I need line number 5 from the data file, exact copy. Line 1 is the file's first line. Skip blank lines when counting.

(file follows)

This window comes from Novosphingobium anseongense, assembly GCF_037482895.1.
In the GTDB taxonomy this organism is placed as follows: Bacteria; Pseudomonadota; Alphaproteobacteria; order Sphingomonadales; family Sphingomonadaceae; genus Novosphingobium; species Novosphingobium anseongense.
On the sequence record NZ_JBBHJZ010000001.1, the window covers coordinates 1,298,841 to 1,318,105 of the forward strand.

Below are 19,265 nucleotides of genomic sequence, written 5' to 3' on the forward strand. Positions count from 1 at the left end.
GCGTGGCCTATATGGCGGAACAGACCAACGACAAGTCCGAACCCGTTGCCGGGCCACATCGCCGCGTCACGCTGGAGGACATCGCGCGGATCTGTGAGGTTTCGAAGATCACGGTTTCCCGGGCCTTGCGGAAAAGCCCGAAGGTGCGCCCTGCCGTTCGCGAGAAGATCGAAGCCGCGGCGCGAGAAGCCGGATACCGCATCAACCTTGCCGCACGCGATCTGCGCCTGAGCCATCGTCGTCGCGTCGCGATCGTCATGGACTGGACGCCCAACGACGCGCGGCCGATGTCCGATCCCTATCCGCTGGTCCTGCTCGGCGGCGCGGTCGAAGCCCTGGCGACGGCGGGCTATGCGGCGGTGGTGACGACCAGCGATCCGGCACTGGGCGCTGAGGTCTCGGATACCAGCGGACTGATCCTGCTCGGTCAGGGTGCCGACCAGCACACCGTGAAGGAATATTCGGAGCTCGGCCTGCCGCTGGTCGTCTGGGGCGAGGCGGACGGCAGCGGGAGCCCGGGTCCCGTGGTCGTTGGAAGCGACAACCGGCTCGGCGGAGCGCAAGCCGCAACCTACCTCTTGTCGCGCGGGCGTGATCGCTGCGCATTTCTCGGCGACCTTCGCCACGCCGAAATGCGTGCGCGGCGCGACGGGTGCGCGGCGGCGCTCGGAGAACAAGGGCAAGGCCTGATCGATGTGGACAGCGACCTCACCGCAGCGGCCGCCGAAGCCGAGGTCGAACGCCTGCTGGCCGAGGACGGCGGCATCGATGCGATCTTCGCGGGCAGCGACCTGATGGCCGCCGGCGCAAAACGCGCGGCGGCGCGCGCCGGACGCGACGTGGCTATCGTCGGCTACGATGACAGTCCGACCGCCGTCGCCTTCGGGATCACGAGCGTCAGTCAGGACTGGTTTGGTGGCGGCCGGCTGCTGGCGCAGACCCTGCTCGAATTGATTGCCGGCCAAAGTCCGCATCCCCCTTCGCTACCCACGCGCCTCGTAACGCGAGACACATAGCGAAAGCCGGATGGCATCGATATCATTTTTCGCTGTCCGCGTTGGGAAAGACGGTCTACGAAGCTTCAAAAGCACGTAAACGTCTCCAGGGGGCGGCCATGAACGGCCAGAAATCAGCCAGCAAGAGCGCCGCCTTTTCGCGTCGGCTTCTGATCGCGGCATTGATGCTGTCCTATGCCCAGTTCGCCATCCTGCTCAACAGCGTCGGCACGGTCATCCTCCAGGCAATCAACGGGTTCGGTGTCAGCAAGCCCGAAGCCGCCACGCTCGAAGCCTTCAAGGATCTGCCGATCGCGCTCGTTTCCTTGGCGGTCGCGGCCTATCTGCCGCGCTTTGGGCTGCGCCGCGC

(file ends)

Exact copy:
GCGTGGCCTATATGGCGGAACAGACCAACGACAAGTCCGAACCCGTTGCCGGGCCACATCGCCGCGTCACGCTGGAGGACATCGCGCGGATCTGTGAGGTTTCGAAGATCACGGTTTCCCGGGCCTTGCGGAAAAGCCCGAAGGTGCGCCCTGCCGTTCGCGAGAAGATCGAAGCCGCGGCGCGAGAAGCCGGATACCGCATCAACCTTGCCGCACGCGATCTGCGCCTGAGCCATCGTCGTCGCGTCGCGATCGTCATGGACTGGACGCCCAACGACGCGCGGCCGATGTCCGATCCCTATCCGCTGGTCCTGCTCGGCGGCGCGGTCGAAGCCCTGGCGACGGCGGGCTATGCGGCGGTGGTGACGACCAGCGATCCGGCACTGGGCGCTGAGGTCTCGGATACCAGCGGACTGATCCTGCTCGGTCAGGGTGCCGACCAGCACACCGTGAAGGAATATTCGGAGCTCGGCCTGCCGCTGGTCGTCTGGGGCGAGGCGGACGGCAGCGGGAGCCCGGGTCCCGTGGTCGTTGGAAGCGACAACCGGCTCGGCGGAGCGCAAGCCGCAACCTACCTCTTGTCGCGCGGGCGTGATCGCTGCGCATTTCTCGGCGACCTTCGCCACGCCGAAATGCGTGCGCGGCGCGACGGGTGCGCGGCGGCGCTCGGAGAACAAGGGCAAGGCCTGATCGATGTGGACAGCGACCTCACCGCAGCGGCCGCCGAAGCCGAGGTCGAACGCCTGCTGGCCGAGGACGGCGGCATCGATGCGATCTTCGCGGGCAGCGACCTGATGGCCGCCGGCGCAAAACGCGCGGCGGCGCGCGCCGGACGCGACGTGGCTATCGTCGGCTACGATGACAGTCCGACCGCCGTCGCCTTCGGGATCACGAGCGTCAGTCAGGACTGGTTTGGTGGCGGCCGGCTGCTGGCGCAGACCCTGCTCGAATTGATTGCCGGCCAAAGTCCGCATCCCCCTTCGCTACCCACGCGCCTCGTAACGCGAGACACATAGCGAAAGCCGGATGGCATCGATATCATTTTTCGCTGTCCGCGTTGGGAAAGACGGTCTACGAAGCTTCAAAAGCACGTAAACGTCTCCAGGGGGCGGCCATGAACGGCCAGAAATCAGCCAGCAAGAGCGCCGCCTTTTCGCGTCGGCTTCTGATCGCGGCATTGATGCTGTCCTATGCCCAGTTCGCCATCCTGCTCAACAGCGTCGGCACGGTCATCCTCCAGGCAATCAACGGGTTCGGTGTCAGCAAGCCCGAAGCCGCCACGCTCGAAGCCTTCAAGGATCTGCCGATCGCGCTCGTTTCCTTGGCGGTCGCGGCCTATCTGCCGCGCTTTGGGCTGCGCCGCGC